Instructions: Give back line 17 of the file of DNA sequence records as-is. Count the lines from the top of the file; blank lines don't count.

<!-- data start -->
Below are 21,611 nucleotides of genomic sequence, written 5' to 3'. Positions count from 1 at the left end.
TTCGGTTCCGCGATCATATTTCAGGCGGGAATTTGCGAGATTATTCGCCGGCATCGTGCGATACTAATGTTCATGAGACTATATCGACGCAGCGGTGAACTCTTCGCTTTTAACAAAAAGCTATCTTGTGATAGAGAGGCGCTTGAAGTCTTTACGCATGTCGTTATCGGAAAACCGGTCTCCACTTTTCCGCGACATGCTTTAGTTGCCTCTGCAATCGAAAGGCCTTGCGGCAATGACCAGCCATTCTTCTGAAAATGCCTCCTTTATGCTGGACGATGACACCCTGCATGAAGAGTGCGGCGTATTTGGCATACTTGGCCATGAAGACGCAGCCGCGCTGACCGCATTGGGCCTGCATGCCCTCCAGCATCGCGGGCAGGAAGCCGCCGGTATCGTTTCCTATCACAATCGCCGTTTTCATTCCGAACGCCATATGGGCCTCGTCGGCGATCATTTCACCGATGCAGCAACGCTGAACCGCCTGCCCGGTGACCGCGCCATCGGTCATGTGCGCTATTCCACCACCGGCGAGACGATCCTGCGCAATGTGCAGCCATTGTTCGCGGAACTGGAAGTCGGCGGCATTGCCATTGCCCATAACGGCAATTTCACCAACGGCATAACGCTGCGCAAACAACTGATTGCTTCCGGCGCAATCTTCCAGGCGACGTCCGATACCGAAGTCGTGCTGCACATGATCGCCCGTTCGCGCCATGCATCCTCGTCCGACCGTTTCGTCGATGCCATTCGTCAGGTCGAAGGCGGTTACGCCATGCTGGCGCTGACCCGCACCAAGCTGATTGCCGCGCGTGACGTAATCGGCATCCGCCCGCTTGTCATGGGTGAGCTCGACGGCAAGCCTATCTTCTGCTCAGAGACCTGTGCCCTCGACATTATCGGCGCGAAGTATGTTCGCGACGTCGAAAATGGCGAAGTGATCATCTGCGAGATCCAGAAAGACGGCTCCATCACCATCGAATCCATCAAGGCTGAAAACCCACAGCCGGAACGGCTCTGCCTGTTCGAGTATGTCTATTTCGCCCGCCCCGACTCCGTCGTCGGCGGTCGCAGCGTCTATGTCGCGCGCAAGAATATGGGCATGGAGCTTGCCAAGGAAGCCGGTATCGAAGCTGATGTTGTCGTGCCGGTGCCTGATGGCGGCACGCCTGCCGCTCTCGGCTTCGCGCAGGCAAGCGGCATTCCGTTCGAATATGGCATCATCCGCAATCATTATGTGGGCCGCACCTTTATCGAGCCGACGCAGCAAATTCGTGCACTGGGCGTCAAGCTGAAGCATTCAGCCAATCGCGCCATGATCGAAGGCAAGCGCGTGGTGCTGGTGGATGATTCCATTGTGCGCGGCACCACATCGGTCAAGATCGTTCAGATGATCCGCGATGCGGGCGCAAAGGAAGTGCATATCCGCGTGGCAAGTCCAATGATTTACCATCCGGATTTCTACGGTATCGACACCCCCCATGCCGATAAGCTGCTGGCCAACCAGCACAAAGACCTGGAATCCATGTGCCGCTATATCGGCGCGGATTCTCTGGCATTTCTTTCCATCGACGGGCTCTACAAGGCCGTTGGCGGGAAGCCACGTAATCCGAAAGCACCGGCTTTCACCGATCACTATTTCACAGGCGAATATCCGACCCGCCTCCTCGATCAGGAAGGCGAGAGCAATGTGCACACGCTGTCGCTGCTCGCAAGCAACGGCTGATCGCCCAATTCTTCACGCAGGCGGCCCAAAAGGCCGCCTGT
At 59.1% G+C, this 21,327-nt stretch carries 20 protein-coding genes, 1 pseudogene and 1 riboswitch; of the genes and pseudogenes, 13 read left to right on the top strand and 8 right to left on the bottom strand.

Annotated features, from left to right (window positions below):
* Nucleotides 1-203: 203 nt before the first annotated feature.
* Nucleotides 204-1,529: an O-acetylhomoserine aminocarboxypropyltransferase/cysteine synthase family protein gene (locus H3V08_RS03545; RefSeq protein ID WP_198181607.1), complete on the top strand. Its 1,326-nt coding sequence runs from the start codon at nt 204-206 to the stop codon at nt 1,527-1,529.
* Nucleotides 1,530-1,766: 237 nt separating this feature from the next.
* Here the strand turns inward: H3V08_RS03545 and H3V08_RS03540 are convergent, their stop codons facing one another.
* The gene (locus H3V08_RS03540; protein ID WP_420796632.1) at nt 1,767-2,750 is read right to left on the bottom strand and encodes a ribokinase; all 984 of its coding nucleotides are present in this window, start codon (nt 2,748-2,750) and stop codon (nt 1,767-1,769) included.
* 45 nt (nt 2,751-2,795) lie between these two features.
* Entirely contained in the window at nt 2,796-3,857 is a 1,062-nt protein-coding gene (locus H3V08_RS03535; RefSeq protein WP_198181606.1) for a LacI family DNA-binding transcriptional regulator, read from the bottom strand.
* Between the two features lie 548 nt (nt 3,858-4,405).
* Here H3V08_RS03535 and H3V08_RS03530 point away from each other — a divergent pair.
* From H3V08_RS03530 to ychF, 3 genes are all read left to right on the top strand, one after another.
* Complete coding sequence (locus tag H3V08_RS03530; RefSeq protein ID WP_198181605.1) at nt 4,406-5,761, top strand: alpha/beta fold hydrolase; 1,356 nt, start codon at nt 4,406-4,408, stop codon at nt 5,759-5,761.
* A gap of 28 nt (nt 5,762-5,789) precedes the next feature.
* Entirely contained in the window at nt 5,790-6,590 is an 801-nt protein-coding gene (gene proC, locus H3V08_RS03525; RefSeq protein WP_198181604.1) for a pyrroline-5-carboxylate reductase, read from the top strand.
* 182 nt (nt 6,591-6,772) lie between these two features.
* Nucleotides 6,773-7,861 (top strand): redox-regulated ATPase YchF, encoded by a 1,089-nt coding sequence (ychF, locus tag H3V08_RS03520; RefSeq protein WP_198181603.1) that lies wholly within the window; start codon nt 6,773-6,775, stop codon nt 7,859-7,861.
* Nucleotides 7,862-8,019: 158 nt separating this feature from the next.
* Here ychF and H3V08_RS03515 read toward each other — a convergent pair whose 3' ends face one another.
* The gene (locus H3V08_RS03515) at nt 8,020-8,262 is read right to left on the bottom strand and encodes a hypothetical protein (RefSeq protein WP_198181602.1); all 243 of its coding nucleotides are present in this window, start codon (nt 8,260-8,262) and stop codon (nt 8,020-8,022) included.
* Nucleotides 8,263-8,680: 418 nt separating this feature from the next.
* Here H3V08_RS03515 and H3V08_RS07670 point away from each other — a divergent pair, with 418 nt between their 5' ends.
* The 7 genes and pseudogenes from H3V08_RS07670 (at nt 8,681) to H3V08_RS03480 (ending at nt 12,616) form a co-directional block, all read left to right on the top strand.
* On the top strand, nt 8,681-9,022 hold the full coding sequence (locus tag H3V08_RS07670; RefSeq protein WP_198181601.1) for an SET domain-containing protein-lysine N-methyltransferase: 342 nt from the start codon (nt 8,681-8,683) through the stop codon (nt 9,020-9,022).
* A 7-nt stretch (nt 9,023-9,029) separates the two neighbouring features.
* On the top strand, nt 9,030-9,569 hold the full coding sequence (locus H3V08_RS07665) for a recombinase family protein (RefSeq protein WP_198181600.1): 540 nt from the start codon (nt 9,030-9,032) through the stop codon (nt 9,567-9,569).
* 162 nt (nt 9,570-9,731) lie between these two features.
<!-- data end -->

* Entirely contained in the window at nt 5,790-6,590 is an 801-nt protein-coding gene (gene proC, locus H3V08_RS03525; RefSeq protein WP_198181604.1) for a pyrroline-5-carboxylate reductase, read from the top strand.